One notable exception to the trend is China. Chinese consumers generally reserve cards for high value purchases. Nonetheless, the Asia-Pacific region, with its 28% share in payment volume, is still responsible for 50% of global card expenditure.

Access to cash in a cashless economy?

Consumer attitude is changing when it comes to commerce. In Europe, many businesses and festivals have started to eliminate cash as a payment option. Another development in the payment landscape is the passing of the Payment Services Directive (PSD2) by the European Parliament. The directive provides a much-needed regulatory framework within which European banks and fintech companies can coexist and allows for greater access to alternative banking options.

However, these changes and shifting attitudes have left some wanting. As younger generations do most of their banking online, brick and mortar bank branches have been disappearing across Europe. According to analysis in the UK by Consumers’ Association Which?,  ATMs are disappearing at breakneck pace, especially in rural areas. In 2018, approximately 200 British communities either had poor or no access at all to cash machines. As access to cash becomes a problem, card expenditure will undoubtedly continue to rise. But are merchants ready for the cashless economy?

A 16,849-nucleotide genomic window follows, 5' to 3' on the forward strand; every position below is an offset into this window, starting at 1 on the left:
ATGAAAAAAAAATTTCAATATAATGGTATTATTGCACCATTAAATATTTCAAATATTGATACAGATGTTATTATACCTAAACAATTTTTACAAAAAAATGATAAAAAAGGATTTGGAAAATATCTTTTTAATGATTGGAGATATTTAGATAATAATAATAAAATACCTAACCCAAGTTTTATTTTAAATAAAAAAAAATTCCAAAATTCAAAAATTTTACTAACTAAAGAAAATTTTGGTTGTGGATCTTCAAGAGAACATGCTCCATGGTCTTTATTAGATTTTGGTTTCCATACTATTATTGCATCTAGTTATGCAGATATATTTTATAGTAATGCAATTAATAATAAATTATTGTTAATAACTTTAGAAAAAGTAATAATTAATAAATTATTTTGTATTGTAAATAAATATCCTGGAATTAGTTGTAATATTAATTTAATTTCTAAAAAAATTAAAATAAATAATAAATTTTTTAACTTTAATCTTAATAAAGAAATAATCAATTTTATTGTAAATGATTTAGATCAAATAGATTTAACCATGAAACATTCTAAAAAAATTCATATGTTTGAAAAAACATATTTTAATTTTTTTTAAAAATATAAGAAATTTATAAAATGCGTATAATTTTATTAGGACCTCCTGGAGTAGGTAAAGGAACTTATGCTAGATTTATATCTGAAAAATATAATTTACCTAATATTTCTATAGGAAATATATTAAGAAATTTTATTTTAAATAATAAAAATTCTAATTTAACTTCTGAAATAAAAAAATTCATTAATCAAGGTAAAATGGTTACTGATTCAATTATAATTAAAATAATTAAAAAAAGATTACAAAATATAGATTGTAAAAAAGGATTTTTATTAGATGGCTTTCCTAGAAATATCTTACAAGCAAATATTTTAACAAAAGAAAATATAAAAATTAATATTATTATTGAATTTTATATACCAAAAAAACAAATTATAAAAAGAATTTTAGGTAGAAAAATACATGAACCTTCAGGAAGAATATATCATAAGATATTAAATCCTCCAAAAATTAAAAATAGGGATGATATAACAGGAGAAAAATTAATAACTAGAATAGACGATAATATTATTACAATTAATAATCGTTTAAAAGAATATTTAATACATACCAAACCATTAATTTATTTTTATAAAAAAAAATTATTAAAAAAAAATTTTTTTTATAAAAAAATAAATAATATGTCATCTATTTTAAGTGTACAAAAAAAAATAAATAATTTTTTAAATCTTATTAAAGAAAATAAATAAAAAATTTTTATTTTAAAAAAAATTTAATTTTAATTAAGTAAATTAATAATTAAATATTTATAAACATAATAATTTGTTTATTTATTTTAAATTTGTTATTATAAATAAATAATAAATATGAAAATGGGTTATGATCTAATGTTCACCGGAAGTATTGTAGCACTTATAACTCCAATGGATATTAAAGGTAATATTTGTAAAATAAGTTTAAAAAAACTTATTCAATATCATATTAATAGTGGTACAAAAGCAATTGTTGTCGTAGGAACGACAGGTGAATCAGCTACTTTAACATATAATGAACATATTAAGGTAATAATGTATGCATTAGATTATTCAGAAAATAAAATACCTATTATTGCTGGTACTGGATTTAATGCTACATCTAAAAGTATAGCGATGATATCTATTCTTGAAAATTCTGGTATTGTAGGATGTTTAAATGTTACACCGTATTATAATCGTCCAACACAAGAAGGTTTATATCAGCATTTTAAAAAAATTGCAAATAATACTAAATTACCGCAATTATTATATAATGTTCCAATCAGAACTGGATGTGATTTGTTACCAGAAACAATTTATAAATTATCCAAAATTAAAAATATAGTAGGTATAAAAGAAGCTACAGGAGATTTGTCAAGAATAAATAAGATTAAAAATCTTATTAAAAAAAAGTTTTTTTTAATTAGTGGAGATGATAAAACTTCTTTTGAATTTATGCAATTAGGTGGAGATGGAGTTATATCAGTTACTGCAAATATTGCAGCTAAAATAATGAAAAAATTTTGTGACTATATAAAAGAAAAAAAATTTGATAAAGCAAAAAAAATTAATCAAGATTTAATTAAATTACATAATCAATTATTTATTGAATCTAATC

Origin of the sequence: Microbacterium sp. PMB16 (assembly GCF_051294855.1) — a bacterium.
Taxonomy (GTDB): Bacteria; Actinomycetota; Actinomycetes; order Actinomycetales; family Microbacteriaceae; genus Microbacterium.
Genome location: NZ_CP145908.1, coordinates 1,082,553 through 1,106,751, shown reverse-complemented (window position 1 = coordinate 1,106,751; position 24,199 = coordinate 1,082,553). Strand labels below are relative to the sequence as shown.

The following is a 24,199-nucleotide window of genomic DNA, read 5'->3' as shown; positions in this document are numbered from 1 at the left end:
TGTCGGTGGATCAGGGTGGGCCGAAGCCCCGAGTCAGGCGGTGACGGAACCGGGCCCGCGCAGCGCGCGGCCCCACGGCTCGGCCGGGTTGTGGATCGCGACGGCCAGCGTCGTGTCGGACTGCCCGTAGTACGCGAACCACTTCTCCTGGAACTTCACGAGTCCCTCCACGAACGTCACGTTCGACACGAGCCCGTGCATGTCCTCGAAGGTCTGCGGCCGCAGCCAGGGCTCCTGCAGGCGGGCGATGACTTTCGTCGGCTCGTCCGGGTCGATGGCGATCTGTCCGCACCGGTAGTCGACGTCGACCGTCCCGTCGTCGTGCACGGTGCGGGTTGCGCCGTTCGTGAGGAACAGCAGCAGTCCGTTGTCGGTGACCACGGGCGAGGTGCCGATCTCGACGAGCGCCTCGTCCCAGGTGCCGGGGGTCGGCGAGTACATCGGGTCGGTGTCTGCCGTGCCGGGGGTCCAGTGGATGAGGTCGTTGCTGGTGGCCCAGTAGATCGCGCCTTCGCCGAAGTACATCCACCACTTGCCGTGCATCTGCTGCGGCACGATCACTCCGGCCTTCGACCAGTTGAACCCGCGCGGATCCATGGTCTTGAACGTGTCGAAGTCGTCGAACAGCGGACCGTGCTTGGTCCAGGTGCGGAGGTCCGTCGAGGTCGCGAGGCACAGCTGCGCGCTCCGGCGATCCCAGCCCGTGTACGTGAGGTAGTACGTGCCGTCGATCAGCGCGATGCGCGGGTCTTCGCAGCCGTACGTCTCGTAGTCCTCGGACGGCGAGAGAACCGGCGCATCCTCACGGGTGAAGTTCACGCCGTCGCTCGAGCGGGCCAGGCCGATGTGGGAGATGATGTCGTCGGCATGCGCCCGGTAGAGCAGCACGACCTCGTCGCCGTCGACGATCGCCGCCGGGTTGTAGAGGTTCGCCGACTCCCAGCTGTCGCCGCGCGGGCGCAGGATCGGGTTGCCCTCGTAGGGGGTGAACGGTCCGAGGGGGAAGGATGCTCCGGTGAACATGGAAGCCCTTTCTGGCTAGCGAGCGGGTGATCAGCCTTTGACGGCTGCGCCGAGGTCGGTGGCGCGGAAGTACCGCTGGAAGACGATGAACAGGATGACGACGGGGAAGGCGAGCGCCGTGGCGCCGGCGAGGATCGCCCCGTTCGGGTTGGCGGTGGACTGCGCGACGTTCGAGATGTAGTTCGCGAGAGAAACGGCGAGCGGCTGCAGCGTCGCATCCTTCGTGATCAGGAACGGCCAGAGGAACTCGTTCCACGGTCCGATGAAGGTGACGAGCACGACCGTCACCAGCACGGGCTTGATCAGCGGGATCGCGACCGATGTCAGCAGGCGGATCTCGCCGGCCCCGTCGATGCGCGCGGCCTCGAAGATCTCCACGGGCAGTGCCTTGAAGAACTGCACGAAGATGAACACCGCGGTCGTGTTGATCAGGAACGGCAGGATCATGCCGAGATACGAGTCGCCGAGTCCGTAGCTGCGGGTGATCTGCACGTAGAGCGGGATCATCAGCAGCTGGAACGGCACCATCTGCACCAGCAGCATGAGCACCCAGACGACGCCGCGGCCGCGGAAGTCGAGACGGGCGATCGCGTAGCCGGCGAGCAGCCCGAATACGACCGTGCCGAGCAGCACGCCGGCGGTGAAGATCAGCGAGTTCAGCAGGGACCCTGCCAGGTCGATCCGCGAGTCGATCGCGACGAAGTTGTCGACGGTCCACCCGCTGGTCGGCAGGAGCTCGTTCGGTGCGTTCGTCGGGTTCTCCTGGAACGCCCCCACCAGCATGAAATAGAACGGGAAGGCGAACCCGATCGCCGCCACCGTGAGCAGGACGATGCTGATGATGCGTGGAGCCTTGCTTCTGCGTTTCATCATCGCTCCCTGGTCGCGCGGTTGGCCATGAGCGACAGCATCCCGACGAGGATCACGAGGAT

Securing revenue in the online world

The more we spend online, the more we need to be aware of the pitfalls. As the value of card transactions drops and the frequency of use rises, merchants will increasingly see the need to take measures to protect their business by securing their revenue. Avoiding costly chargebacks and outsmarting fraudsters are among the top challenges for online merchants.

Furthermore, as e-commerce spreads to new markets and international consumer purchases become more prevalent, the need for tools like as SEPA e-mandates and digital payment reminders will only rise. How are you preparing for the cashless economy?

Get in touch with our team for more information on our business solutions.